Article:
The Top Ten Most Affordable Electric Vehicles Today.

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Think you can’t afford an EV? Think Again, Maybe?

Sure, the pricetag of the Lucid Air is around $154,000, it’s a full electric spaceship. That’s out of the price range of most of us, and it’s not exactly typical of the market. The fact is, right now, you can drive a full electric car for a reasonable price. In fact, of our top ten selections only one breaks the $40,000 mark, and the prices actually start at around $27,000, with the mature Nissan Leaf.

The EVs on this list are all proven and reliable vehicles. Over 2.9 million plug-in hybrid and battery electric vehicles have been sold in the U.S. since 2010. Battery electric vehicles make up 3.4% of light-duty vehicles sold in the U.S. When you add hybrid and plug-in hybrid vehicles, EVs now surpass 10% of light-duty vehicles sold.

Global electrical vehicle adoption is accelerating at breakneck speeds: world EV production is expected to top 4 million cars this year, with that number expected to balloon to more than 12 million in 2025. Deloitte projected that 2022 will be a tipping point for EV costs, making them cost competitive with their internal combustion engine (ICE) counterparts.

  • Nissan Leaf –$27,400 An EV with decent range that costs less than the rest? That’s the Leaf’s formula, and it’s a hard one to resist. With an EPA-estimated 149 miles of range, his Nissan can easily cover most daily commutes and driving situations. It’s also quick to accelerate and handles well. In terms of features, even the entry-level Leaf comes well equipped with an 8-inch touchscreen, automatic emergency braking and a blind-spot warning system.
  • Mini SE Electric –$33,900 Based on the Hardtop 2 Door, the Cooper SE is all about affordability as well as the usual style and fun. The Cooper SE got an update last year that added a standard digital instrument panel and a larger standard 8.8-inch touchscreen.
  • Chevrolet Bolt EV –$31,500 The Bolt was substantially upgraded for 2022 and many of its prior shortcomings were addressed. Notably, the styling was refreshed, the front seats got more comfortable, and the new infotainment system included wireless Android Auto and Apple CarPlay.
  • Hyundai Ioniq Electric –$33,245 The 2023 Niro EV gets a full redesign that gives it fresh styling and serious cabin upgrades, including animal-free materials and a headliner made of recycled wallpaper. Standard equipment is also generous, with a pair of 10.3-inch display screens provided even in the entry-level model.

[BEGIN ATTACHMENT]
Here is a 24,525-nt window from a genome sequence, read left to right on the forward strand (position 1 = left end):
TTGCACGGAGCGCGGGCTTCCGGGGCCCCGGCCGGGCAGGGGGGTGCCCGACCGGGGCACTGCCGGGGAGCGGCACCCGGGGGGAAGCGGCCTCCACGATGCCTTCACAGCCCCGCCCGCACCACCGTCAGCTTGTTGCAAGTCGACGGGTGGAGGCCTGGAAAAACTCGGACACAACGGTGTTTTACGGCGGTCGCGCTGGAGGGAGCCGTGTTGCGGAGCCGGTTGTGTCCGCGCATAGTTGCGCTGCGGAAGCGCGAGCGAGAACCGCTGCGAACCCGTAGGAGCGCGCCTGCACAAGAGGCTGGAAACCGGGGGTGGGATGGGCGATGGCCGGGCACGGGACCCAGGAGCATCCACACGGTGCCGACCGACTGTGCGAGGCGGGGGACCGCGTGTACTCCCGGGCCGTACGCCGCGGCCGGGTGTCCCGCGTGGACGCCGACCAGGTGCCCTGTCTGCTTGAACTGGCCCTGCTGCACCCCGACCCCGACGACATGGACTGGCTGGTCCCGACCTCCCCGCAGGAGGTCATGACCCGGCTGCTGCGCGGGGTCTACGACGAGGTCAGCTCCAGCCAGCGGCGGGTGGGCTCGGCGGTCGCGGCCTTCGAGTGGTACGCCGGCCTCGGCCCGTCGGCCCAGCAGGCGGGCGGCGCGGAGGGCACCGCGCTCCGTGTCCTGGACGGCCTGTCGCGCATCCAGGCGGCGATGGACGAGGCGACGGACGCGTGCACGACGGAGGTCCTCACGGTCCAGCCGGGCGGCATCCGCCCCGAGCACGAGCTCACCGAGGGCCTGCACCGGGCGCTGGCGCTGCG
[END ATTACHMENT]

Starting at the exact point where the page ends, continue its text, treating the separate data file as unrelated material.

• Mazda MX-30 EV –$33,470. Mazda’s all-electric MX-30 EV is the company’s first battery-electric vehicle (BEV) for North America. It has going for it, however the restyled, electrified sibling of the popular, gasoline-burning Mazda CX-30 — offers only 100 miles of range. Overall, the MX-30 provides a nicely done interior, good ride comfort, lots of standard safety and driver-assist systems, and a very Mazda-like driving experience.
  • Chevrolet Bolt EUV –$33,500. With convenient and easy charging options, energy-optimizing tech and a plethora of EV perks, like saying “so long” to gas stations, Bolt EUV proves the future is electric. The Bolt EUV launched in 2021 with more interior space, a more modern look, and the option add the best hands-free highway driving system on sale today. Now, a massive price cut for 2023 is transforming what was already a good car at a reasonable price into a veritable bargain.
  • Hyundai Kona Electric –$34,000. Lots of electric range, a well-appointed interior, and a g long list of standard features. It’s quick, nimble and, well, fun to drive. A refresh last year gave the SUV a number of tasty features. The Kona EV also massively outperformed its 258-mile EPA range estimate in our testing, covering a whopping 308 miles of range.
  • Hyundai Ioniq 5 –$39,700.  Hyundai designed the Ioniq 5 for EV comfort, giving it an unusually wide 118-inch wheelbase delivering a smoother, amore comfortable ride. Even with outsize 20-inch wheels, the Hyundai manages to glide past the firm, harsh fate of many of its counterparts.
  • Kia Niro EV –$39,990. Standard equipment is generous, with a pair of 10.3-inch display screens provided even in the entry-level model at the Niro EV’s starting price. The Kia also delivers an EPA range estimate of 280 miles. The Niro EV fits nicely into the Hyundai EV lineup — it’s larger than the other vehicles on this list but still a bit smaller than compact electric SUVs like the Volkswagen ID.4 and Kia’s own EV6.
  • VW ID.4 –$41,230. Okay, it’s not UNDER $40K, but at just above that threshold is the Volkswagen’s 2023 ID.4 SUV. Yes, it is the highest-priced EV on our list — and may be worth the extra scratch. It nicely pairs practicality with comfort and adequate driving range to allow drivers to make the switch from internal combustion. The ID.4’s EPA-estimated range of 250 to 260 miles is plenty for most EV buyers, and Volkswagen is throwing in three years of complimentary DC fast charging at Electrify America stations. Overall, the ID.4 has everything necessary to be an intriguing pick for an electric SUV.

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